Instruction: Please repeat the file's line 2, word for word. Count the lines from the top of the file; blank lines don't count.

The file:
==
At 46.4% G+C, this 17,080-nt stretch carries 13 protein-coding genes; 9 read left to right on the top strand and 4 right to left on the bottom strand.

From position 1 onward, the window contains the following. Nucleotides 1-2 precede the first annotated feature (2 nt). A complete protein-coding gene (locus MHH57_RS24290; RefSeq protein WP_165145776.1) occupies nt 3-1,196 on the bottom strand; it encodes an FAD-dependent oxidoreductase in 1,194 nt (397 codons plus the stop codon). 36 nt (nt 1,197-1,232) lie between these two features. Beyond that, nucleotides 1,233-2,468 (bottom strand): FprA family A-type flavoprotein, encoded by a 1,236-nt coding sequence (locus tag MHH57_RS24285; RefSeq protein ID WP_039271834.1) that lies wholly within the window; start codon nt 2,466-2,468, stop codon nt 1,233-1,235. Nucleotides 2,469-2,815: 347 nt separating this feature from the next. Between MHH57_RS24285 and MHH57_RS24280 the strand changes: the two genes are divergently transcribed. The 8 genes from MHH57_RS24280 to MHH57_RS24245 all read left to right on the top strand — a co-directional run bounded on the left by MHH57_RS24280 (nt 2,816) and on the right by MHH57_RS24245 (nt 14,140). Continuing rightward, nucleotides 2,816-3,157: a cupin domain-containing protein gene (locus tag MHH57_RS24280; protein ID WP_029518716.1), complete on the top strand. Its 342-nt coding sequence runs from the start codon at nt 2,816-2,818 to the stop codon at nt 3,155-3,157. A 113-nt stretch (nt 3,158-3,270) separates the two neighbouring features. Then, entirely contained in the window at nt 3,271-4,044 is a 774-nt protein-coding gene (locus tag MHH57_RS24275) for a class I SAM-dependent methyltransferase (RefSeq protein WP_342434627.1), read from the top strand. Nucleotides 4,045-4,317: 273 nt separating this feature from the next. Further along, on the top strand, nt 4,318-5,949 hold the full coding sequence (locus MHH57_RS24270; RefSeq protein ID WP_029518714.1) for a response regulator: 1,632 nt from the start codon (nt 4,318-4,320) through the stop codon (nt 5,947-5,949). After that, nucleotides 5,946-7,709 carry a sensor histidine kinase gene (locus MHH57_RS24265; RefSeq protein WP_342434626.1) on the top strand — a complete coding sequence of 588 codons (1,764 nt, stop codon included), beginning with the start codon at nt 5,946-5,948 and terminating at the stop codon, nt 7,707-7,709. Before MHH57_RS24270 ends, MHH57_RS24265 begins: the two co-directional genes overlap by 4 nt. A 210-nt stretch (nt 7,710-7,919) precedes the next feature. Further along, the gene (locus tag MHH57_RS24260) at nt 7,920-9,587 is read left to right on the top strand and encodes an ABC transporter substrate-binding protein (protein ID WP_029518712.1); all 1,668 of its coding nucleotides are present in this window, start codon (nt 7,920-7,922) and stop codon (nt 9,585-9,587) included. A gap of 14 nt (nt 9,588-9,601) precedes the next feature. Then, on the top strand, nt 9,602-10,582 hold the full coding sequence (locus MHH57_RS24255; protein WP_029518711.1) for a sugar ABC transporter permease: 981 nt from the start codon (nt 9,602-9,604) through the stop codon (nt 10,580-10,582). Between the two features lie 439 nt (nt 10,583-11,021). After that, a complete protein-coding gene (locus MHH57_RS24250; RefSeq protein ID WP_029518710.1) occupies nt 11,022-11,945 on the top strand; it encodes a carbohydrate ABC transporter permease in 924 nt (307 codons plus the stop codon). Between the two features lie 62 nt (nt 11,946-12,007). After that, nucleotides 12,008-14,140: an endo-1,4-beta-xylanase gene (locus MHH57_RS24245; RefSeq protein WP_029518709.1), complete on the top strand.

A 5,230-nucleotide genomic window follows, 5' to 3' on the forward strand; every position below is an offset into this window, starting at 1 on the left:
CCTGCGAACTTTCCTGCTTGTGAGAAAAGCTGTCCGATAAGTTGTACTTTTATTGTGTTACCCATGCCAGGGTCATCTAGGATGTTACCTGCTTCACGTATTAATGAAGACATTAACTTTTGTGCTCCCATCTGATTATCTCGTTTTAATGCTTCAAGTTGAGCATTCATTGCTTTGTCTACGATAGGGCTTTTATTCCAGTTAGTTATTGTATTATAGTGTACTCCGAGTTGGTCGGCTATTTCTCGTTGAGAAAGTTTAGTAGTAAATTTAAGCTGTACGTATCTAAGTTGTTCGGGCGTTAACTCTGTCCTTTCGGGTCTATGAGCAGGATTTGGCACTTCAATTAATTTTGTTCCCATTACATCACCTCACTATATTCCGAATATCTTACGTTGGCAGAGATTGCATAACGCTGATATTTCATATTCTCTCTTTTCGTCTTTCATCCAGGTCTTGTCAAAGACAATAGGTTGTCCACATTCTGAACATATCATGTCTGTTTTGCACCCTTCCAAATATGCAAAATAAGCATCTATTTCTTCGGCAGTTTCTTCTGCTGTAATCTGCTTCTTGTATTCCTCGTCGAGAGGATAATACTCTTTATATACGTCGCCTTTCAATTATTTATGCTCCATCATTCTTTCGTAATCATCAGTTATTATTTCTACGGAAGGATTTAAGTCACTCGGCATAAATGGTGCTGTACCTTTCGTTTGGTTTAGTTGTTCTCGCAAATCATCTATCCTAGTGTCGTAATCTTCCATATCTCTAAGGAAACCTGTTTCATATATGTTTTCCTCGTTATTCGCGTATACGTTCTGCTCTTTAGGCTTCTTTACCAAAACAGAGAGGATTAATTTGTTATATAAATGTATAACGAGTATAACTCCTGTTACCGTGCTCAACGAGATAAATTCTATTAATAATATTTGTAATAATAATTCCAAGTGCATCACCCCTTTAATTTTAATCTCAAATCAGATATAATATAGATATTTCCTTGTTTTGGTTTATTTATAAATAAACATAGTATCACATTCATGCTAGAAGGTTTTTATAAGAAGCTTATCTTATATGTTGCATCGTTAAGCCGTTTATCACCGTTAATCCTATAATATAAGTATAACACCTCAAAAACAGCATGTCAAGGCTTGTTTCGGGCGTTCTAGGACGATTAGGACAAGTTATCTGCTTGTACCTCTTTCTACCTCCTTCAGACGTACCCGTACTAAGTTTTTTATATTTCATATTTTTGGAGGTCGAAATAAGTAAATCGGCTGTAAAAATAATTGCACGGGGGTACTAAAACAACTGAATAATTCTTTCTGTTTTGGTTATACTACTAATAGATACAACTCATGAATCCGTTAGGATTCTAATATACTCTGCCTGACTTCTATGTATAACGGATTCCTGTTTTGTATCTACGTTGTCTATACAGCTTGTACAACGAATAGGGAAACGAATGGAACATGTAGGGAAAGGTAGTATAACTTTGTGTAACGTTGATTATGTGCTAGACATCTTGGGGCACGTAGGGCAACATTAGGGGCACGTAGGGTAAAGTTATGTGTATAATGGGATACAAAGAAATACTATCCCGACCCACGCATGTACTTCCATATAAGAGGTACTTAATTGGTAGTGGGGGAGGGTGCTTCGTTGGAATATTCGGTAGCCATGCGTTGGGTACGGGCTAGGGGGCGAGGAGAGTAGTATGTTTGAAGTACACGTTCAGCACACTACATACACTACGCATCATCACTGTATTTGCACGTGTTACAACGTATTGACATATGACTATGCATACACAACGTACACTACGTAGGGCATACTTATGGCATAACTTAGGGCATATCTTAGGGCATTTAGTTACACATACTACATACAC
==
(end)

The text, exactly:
From position 1 onward, the window contains the following. Nucleotides 1-2 precede the first annotated feature (2 nt). A complete protein-coding gene (locus MHH57_RS24290; RefSeq protein WP_165145776.1) occupies nt 3-1,196 on the bottom strand; it encodes an FAD-dependent oxidoreductase in 1,194 nt (397 codons plus the stop codon). 36 nt (nt 1,197-1,232) lie between these two features. Beyond that, nucleotides 1,233-2,468 (bottom strand): FprA family A-type flavoprotein, encoded by a 1,236-nt coding sequence (locus tag MHH57_RS24285; RefSeq protein ID WP_039271834.1) that lies wholly within the window; start codon nt 2,466-2,468, stop codon nt 1,233-1,235. Nucleotides 2,469-2,815: 347 nt separating this feature from the next. Between MHH57_RS24285 and MHH57_RS24280 the strand changes: the two genes are divergently transcribed. The 8 genes from MHH57_RS24280 to MHH57_RS24245 all read left to right on the top strand — a co-directional run bounded on the left by MHH57_RS24280 (nt 2,816) and on the right by MHH57_RS24245 (nt 14,140). Continuing rightward, nucleotides 2,816-3,157: a cupin domain-containing protein gene (locus tag MHH57_RS24280; protein ID WP_029518716.1), complete on the top strand. Its 342-nt coding sequence runs from the start codon at nt 2,816-2,818 to the stop codon at nt 3,155-3,157. A 113-nt stretch (nt 3,158-3,270) separates the two neighbouring features. Then, entirely contained in the window at nt 3,271-4,044 is a 774-nt protein-coding gene (locus tag MHH57_RS24275) for a class I SAM-dependent methyltransferase (RefSeq protein WP_342434627.1), read from the top strand. Nucleotides 4,045-4,317: 273 nt separating this feature from the next. Further along, on the top strand, nt 4,318-5,949 hold the full coding sequence (locus MHH57_RS24270; RefSeq protein ID WP_029518714.1) for a response regulator: 1,632 nt from the start codon (nt 4,318-4,320) through the stop codon (nt 5,947-5,949). After that, nucleotides 5,946-7,709 carry a sensor histidine kinase gene (locus MHH57_RS24265; RefSeq protein WP_342434626.1) on the top strand — a complete coding sequence of 588 codons (1,764 nt, stop codon included), beginning with the start codon at nt 5,946-5,948 and terminating at the stop codon, nt 7,707-7,709. Before MHH57_RS24270 ends, MHH57_RS24265 begins: the two co-directional genes overlap by 4 nt. A 210-nt stretch (nt 7,710-7,919) precedes the next feature. Further along, the gene (locus tag MHH57_RS24260) at nt 7,920-9,587 is read left to right on the top strand and encodes an ABC transporter substrate-binding protein (protein ID WP_029518712.1); all 1,668 of its coding nucleotides are present in this window, start codon (nt 7,920-7,922) and stop codon (nt 9,585-9,587) included. A gap of 14 nt (nt 9,588-9,601) precedes the next feature. Then, on the top strand, nt 9,602-10,582 hold the full coding sequence (locus MHH57_RS24255; protein WP_029518711.1) for a sugar ABC transporter permease: 981 nt from the start codon (nt 9,602-9,604) through the stop codon (nt 10,580-10,582). Between the two features lie 439 nt (nt 10,583-11,021). After that, a complete protein-coding gene (locus MHH57_RS24250; RefSeq protein ID WP_029518710.1) occupies nt 11,022-11,945 on the top strand; it encodes a carbohydrate ABC transporter permease in 924 nt (307 codons plus the stop codon). Between the two features lie 62 nt (nt 11,946-12,007). After that, nucleotides 12,008-14,140: an endo-1,4-beta-xylanase gene (locus MHH57_RS24245; RefSeq protein WP_029518709.1), complete on the top strand.